Yesterday’s gloriously glowing, colour-rich sunset,
might as well be a lifetime away: Yuk. There again; it is Monday, after all….
Normally what we notice here is the subtle changing of the seasons, not the days: the sweet buds of spring as the woods change from silver-grey ghosts of trees to gentle, emerald green sylvan sylphs; the mysterious deep, dark canopy of the summer foliage with the heady scent of honeysuckle & hay on the warm evening air; autumn’s golden mantle, first a magnificent blaze from the two massive copper beeches which lean their venerable twisted trunks over the moss-strewn stones of the old orchard wall before the valley becomes bathed in bronze-&-gold glory in the honeyed rays of the shortening days; & the long, dark shadow of winter’s chill, the leaves gone, the rain, snow & blow causing us to huddle close to the comfort of the blazing fire with the animals tucked up safely in their barns, out of the elements.
But occasionally we do seem to get a whole year’s worth in one fell swoop; such was today. As the sun rose in shimmering golden light over the valley, the very air itself seemed to shiver with silver frost; as a delicate sugar-dusting of ice on every blade of grass, every stone, every film of water & every bare branch was revealed. I hurried around all the ‘al fresco’ breakfasts, glad to get back into the snug warmth of the cottage & sample the equally tasty but tantalisingly different delights of boiled eggs for breakfast – one, a hen’s egg; the other, thoughtfully provided by our duo of ducks.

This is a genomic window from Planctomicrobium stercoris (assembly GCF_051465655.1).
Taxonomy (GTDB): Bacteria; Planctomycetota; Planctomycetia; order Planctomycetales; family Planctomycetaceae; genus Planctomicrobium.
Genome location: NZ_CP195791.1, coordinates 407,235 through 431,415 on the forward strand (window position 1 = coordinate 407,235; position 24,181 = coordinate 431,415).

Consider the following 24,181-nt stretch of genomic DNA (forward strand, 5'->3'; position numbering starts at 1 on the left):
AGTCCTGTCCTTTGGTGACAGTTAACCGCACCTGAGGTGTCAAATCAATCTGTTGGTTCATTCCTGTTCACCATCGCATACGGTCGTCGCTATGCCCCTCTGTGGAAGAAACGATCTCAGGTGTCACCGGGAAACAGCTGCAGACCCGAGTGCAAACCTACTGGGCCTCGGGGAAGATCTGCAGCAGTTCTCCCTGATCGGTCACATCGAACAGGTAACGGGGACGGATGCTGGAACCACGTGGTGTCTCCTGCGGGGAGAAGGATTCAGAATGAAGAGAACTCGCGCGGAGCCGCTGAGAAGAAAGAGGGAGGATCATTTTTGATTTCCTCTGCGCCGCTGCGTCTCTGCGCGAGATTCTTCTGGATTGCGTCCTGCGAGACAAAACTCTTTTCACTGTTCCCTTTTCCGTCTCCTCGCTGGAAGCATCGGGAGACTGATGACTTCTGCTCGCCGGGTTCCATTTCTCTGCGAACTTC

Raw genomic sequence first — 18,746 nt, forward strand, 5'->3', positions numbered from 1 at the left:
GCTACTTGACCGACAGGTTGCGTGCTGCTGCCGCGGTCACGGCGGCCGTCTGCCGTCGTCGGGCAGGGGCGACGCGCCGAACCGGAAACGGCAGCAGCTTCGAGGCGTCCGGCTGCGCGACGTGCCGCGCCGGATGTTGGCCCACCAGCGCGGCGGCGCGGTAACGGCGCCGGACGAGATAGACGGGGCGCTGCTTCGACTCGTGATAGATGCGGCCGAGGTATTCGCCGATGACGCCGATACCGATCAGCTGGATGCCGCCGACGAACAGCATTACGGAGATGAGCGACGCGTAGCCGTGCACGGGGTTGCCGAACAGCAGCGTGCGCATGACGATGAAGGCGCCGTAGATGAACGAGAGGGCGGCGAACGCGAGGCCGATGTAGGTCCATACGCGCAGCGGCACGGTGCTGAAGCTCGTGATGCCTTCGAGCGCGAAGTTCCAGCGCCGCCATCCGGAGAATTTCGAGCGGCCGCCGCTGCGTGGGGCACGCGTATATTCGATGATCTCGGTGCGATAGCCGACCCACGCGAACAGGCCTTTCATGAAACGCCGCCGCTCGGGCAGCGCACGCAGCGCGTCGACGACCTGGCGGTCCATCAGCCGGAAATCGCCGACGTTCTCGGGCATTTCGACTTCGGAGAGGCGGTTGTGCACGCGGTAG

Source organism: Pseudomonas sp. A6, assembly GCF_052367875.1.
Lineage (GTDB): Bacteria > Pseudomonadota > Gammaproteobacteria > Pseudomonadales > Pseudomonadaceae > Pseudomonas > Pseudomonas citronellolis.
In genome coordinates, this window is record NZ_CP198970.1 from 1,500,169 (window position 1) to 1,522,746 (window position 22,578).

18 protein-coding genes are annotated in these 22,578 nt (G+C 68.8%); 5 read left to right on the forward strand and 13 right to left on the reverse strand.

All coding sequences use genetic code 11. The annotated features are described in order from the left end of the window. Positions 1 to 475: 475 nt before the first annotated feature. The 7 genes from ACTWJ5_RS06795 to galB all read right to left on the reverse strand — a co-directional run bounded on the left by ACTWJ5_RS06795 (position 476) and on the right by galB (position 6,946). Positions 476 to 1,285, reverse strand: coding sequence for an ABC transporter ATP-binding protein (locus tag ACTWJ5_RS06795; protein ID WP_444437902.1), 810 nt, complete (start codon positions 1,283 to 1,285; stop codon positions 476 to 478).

As the morning progressed however, the temperature increased; & the fragile blue of the cold winter sky was swiftly replaced with an increase in cloud cover, as a stiff breeze blustered indignantly down the valley. The silver van occupied by the two chaps who make up the Dairy Complex construction team finally bumped down the drive, shortly before 2pm; they’d had a bad journey from Derby & already feeling jaded, were not exactly buoyed up by the meteorological prospects the afternoon presented.
By 2pm the first few wisps had increasingly conjoined to more of their mates; until enventually the pendulous, threateningly grim, dulling thickness wept fat tears of rain over the ffarm. Realising that this was a new year & that with our rapidly expanding stock quota we’d already run out of hurdles for the anticipated lambing/kidding frenzy, we hurried off to the local Famers’ Co-Op, where we consoled ourselves against the weather with a bit of agrarian retail therapy.
Having gritted our teeth against the freezing lashes of rain whipping along the river & shredding the smoke from the chimneys along the far bank, we loaded the Navara with hurdles & other such goodies. On returning home we discovered that despite the relatively early hour, the construction team had already wisely given up – as the wind was now whipping stinging sheets of sleet down the valley; & given the still-skeletal state of the build, there was scant protection under which to work with either comfort – or, with the wind gusting as it was, safety.
So with the weather closing in, we tucked the ffarm up in bed whilst diligently restocking our own supplies of kindling & logs: I had a feeling we’d definitely need ’em. After all, as I struggled against the gale to cross the yard – soaked to the skin & freezing cold – I reflected that this was only weather fit for ducks….although even they’d sensibly put themselves to bed, by the time I skidded my way across the wet grass at the back of the veg patch to close their pophole.
What is it they say about Mad Ducks & Englishmen….?!